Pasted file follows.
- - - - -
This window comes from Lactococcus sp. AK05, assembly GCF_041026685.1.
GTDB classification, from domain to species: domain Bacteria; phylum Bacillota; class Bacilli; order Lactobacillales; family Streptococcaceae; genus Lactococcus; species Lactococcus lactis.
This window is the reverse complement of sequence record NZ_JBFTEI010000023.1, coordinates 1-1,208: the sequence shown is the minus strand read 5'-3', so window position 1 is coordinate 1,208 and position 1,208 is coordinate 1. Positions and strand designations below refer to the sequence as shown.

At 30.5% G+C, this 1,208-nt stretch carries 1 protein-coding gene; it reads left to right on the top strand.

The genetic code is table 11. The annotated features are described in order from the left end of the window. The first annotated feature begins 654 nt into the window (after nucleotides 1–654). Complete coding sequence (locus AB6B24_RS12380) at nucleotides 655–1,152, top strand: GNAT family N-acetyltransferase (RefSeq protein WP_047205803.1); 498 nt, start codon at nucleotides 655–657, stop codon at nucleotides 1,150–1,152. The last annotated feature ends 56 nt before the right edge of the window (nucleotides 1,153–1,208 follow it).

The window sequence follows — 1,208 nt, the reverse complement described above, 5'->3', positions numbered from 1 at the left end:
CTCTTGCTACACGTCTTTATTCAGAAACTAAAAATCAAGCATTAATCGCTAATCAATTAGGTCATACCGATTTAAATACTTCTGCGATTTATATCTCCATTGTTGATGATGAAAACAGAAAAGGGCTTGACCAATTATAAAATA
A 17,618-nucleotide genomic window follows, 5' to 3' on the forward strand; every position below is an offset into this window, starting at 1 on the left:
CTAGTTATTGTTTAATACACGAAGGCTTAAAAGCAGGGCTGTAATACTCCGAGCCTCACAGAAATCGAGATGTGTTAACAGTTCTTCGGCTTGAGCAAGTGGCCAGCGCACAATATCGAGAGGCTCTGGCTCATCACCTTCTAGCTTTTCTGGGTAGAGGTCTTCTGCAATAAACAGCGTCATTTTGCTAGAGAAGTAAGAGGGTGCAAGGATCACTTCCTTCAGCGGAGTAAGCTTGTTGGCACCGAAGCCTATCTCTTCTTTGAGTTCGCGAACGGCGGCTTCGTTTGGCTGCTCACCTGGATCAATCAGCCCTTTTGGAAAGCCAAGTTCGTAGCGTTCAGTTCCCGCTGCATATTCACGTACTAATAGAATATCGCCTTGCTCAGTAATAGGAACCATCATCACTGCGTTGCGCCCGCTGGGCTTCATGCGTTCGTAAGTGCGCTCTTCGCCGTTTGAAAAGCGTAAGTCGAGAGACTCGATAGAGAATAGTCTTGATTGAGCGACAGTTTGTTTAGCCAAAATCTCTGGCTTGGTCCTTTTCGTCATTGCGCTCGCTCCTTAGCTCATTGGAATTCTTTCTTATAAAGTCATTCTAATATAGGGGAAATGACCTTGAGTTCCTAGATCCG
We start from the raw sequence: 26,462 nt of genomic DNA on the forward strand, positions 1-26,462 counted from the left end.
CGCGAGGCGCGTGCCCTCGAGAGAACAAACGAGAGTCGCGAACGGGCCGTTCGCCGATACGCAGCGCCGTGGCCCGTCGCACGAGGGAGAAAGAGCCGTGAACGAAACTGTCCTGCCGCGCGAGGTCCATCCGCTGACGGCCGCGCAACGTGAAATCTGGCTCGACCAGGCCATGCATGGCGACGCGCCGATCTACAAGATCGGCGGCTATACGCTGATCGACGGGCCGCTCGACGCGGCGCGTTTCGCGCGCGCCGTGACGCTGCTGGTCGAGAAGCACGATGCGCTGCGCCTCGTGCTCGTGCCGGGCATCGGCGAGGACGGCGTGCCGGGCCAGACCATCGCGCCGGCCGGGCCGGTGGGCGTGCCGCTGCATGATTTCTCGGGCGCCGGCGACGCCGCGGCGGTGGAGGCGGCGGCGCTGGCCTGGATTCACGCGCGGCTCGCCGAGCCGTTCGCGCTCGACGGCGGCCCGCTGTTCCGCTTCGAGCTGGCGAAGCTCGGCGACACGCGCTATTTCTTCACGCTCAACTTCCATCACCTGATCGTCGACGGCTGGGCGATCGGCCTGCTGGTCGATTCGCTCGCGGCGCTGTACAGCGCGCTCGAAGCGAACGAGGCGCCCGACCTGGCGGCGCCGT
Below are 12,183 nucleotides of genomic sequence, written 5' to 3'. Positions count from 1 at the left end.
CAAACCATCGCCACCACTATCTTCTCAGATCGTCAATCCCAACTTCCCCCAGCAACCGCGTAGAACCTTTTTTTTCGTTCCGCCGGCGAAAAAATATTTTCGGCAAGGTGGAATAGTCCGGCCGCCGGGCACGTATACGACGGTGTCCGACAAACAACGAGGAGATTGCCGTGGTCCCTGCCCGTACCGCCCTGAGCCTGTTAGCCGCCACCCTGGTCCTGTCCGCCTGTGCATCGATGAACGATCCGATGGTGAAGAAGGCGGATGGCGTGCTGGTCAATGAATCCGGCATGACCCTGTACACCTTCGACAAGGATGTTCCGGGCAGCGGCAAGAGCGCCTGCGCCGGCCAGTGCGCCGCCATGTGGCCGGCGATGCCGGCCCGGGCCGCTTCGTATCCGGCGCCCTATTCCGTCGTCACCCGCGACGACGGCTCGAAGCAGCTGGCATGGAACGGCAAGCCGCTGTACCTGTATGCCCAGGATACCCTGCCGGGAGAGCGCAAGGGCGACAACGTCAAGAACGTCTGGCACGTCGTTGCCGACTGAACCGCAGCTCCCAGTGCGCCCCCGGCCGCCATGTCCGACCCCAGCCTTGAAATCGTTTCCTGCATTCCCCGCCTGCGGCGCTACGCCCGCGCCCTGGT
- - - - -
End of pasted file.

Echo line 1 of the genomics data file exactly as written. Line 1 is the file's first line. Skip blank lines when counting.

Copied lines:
This window comes from Lactococcus sp. AK05, assembly GCF_041026685.1.